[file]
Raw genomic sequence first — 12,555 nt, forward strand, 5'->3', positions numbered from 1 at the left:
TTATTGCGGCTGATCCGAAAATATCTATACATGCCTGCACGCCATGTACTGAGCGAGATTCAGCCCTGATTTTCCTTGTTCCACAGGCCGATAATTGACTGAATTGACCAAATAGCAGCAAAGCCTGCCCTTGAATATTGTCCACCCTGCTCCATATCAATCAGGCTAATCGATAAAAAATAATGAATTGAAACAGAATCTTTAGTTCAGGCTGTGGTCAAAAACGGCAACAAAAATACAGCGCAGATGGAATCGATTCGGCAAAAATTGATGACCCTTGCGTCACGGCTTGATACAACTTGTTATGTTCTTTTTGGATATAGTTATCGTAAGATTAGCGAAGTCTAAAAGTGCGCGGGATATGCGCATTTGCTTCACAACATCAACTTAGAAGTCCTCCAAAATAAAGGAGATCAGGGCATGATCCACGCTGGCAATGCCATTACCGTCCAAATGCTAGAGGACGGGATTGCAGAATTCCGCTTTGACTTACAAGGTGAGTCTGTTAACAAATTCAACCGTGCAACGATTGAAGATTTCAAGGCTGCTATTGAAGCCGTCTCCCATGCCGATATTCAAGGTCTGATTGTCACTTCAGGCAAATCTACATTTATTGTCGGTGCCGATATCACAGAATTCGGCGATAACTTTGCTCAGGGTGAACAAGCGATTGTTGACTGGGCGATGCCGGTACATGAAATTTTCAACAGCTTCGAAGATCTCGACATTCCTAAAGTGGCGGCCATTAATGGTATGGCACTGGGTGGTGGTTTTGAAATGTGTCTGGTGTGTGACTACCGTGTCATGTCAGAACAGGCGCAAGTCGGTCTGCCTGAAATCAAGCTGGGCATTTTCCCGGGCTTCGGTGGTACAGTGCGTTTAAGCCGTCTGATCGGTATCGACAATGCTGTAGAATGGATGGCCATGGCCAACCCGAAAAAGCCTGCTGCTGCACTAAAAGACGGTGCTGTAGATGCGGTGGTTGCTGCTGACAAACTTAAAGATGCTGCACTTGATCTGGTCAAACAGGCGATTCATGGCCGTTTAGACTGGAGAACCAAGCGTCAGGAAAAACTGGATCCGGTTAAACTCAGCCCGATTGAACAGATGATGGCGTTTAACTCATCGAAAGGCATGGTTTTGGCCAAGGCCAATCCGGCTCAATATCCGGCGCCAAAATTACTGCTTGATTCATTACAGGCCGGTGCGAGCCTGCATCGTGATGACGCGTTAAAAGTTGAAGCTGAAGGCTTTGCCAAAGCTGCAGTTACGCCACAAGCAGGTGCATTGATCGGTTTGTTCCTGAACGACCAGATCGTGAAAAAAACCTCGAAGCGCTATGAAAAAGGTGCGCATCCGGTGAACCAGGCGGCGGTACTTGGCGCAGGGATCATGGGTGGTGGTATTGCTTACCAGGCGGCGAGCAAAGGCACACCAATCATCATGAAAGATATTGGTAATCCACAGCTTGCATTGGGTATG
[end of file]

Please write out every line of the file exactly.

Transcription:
Raw genomic sequence first — 12,555 nt, forward strand, 5'->3', positions numbered from 1 at the left:
TTATTGCGGCTGATCCGAAAATATCTATACATGCCTGCACGCCATGTACTGAGCGAGATTCAGCCCTGATTTTCCTTGTTCCACAGGCCGATAATTGACTGAATTGACCAAATAGCAGCAAAGCCTGCCCTTGAATATTGTCCACCCTGCTCCATATCAATCAGGCTAATCGATAAAAAATAATGAATTGAAACAGAATCTTTAGTTCAGGCTGTGGTCAAAAACGGCAACAAAAATACAGCGCAGATGGAATCGATTCGGCAAAAATTGATGACCCTTGCGTCACGGCTTGATACAACTTGTTATGTTCTTTTTGGATATAGTTATCGTAAGATTAGCGAAGTCTAAAAGTGCGCGGGATATGCGCATTTGCTTCACAACATCAACTTAGAAGTCCTCCAAAATAAAGGAGATCAGGGCATGATCCACGCTGGCAATGCCATTACCGTCCAAATGCTAGAGGACGGGATTGCAGAATTCCGCTTTGACTTACAAGGTGAGTCTGTTAACAAATTCAACCGTGCAACGATTGAAGATTTCAAGGCTGCTATTGAAGCCGTCTCCCATGCCGATATTCAAGGTCTGATTGTCACTTCAGGCAAATCTACATTTATTGTCGGTGCCGATATCACAGAATTCGGCGATAACTTTGCTCAGGGTGAACAAGCGATTGTTGACTGGGCGATGCCGGTACATGAAATTTTCAACAGCTTCGAAGATCTCGACATTCCTAAAGTGGCGGCCATTAATGGTATGGCACTGGGTGGTGGTTTTGAAATGTGTCTGGTGTGTGACTACCGTGTCATGTCAGAACAGGCGCAAGTCGGTCTGCCTGAAATCAAGCTGGGCATTTTCCCGGGCTTCGGTGGTACAGTGCGTTTAAGCCGTCTGATCGGTATCGACAATGCTGTAGAATGGATGGCCATGGCCAACCCGAAAAAGCCTGCTGCTGCACTAAAAGACGGTGCTGTAGATGCGGTGGTTGCTGCTGACAAACTTAAAGATGCTGCACTTGATCTGGTCAAACAGGCGATTCATGGCCGTTTAGACTGGAGAACCAAGCGTCAGGAAAAACTGGATCCGGTTAAACTCAGCCCGATTGAACAGATGATGGCGTTTAACTCATCGAAAGGCATGGTTTTGGCCAAGGCCAATCCGGCTCAATATCCGGCGCCAAAATTACTGCTTGATTCATTACAGGCCGGTGCGAGCCTGCATCGTGATGACGCGTTAAAAGTTGAAGCTGAAGGCTTTGCCAAAGCTGCAGTTACGCCACAAGCAGGTGCATTGATCGGTTTGTTCCTGAACGACCAGATCGTGAAAAAAACCTCGAAGCGCTATGAAAAAGGTGCGCATCCGGTGAACCAGGCGGCGGTACTTGGCGCAGGGATCATGGGTGGTGGTATTGCTTACCAGGCGGCGAGCAAAGGCACACCAATCATCATGAAAGATATTGGTAATCCACAGCTTGCATTGGGTATG